A new study has indicated that teens who are violent with dating partners have a history of violence with siblings and peers.
Emily F. Rothmanm, of the Boston University, and colleagues surveyed 1,398 high school students at 22 public high schools in Boston from January through April of 2008.
Overall, one-fifth (18.7 percent) of students reported having perpetrated physical dating violence in the past month.
Specifically, 9.9 percent reported hitting, punching, kicking or choking their partner; 17.6 percent pushed, shoved or slapped him or her; and 42.8 percent swore or cursed at their partner or called them fat, ugly, stupid or some other insult.
Of the 1,084 students with siblings, 256 boys (50.8 percent) and 351 girls (60.5 percent) reported that they had physically assaulted a sibling, peer or dating partner.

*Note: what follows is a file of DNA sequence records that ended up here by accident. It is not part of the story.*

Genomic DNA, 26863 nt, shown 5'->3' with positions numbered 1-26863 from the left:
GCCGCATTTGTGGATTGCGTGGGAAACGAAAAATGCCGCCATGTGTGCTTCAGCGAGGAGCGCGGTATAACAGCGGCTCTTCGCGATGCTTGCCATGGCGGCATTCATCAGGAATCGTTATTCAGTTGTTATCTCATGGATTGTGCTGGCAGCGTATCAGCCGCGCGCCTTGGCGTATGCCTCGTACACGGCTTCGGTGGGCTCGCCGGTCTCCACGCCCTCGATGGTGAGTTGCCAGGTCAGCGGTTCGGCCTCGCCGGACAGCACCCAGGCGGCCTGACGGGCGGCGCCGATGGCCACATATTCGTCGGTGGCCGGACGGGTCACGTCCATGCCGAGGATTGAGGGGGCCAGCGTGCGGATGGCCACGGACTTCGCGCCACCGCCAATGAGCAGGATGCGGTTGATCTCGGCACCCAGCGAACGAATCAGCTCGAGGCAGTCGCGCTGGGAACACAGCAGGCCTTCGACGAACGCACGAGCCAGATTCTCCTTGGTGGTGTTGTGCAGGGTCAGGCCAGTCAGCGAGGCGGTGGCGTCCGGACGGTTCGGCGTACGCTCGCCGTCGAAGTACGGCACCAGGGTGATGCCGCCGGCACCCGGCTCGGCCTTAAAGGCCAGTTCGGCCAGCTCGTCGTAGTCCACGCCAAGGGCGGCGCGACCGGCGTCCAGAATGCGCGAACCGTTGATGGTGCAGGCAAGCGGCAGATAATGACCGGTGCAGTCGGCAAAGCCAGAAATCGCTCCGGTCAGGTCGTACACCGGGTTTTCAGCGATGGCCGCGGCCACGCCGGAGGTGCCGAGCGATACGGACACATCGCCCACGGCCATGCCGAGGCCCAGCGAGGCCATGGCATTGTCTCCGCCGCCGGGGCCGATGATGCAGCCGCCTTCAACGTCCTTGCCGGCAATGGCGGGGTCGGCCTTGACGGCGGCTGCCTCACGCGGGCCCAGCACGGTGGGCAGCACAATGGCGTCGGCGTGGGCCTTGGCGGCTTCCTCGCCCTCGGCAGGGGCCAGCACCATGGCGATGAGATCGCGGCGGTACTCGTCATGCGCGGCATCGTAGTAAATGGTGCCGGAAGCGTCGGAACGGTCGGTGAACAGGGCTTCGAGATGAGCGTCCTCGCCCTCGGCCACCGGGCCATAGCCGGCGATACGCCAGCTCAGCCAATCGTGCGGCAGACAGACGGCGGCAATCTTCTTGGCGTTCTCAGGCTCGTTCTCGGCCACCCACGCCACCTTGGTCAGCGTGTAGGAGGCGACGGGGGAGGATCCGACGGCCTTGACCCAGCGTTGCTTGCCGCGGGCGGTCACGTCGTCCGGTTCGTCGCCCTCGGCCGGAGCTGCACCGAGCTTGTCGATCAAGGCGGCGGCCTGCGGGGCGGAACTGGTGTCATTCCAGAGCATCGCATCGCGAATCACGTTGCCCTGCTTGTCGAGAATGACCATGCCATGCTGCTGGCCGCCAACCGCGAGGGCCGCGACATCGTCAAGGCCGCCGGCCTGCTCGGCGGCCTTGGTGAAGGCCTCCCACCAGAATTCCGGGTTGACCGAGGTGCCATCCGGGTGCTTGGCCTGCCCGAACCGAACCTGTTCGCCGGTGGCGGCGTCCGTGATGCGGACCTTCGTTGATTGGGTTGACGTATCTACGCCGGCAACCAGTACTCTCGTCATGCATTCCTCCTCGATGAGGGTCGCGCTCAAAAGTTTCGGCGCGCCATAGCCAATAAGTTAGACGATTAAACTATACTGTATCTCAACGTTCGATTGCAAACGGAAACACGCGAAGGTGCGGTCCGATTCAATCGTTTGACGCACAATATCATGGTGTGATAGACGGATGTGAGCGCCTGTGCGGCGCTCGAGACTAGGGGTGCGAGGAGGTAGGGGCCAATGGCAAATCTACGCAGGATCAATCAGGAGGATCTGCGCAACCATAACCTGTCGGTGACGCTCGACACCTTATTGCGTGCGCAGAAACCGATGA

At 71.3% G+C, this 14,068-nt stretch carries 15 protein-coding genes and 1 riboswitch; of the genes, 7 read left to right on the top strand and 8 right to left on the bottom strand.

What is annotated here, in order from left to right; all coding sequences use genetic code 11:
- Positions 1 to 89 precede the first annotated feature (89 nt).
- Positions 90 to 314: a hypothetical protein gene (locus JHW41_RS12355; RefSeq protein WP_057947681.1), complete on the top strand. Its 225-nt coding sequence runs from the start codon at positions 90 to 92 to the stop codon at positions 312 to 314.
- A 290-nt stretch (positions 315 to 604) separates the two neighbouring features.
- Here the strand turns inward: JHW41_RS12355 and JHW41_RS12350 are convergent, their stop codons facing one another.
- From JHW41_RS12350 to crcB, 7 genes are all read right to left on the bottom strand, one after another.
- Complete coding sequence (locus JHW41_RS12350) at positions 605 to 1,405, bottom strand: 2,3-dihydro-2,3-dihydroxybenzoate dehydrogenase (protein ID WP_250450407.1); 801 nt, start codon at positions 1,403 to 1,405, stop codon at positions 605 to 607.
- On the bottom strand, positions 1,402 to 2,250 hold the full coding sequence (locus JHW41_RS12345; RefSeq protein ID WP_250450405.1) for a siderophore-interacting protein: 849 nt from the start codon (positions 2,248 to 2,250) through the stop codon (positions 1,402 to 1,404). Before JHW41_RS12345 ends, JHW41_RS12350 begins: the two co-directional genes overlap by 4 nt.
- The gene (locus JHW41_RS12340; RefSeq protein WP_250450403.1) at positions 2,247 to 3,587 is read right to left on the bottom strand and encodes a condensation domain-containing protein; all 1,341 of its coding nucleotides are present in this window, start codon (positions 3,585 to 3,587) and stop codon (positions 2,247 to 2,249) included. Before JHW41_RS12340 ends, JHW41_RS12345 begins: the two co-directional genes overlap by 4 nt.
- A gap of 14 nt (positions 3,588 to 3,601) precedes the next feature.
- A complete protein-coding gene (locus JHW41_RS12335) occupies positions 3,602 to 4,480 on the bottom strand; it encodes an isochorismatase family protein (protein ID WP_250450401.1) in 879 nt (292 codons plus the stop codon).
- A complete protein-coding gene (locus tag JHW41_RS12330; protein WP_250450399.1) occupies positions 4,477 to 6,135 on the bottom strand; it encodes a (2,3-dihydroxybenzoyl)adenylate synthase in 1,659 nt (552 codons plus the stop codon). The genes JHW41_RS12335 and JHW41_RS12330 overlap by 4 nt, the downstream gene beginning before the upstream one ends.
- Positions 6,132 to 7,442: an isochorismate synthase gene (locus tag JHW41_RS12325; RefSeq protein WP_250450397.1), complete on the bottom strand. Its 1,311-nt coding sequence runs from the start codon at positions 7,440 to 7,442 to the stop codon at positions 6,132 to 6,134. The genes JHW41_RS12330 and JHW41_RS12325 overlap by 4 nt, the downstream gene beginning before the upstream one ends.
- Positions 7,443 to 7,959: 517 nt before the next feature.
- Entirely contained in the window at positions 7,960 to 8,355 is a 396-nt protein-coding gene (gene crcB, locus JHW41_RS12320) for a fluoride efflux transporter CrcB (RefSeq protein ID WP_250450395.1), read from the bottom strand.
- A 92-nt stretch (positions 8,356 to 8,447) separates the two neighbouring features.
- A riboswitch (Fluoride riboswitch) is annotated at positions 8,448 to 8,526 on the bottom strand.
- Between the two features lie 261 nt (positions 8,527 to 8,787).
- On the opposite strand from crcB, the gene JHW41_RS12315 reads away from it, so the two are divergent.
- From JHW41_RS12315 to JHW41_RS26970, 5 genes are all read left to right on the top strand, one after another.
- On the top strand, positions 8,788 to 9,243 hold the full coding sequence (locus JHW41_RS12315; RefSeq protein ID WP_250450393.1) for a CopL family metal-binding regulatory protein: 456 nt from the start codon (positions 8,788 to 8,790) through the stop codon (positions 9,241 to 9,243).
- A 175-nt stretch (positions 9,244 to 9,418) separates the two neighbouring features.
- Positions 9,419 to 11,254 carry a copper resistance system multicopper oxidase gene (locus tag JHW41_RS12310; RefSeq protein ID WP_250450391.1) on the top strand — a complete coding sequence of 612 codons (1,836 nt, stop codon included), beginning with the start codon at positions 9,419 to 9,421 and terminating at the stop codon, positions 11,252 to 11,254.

The authors found a high incidence of overlap between dating violence and peer and sibling violence among boys, with 75 percent reporting both dating and peer violence and 55.6 reporting dating and sibling violence.
Among the 351 girls who reported perpetrating one form of violence, 44.2 percent reported physical dating violence, 65.2 reported peer violence and 59.8 percent reported sibling violence.
"Adolescents who perpetrated physical dating violence were also likely to have perpetrated peer and/or sibling violence," the authors concluded.
The findings were published in the journal Archives of Pediatrics and Adolescent Medicine, one of the JAMA/Archives journals.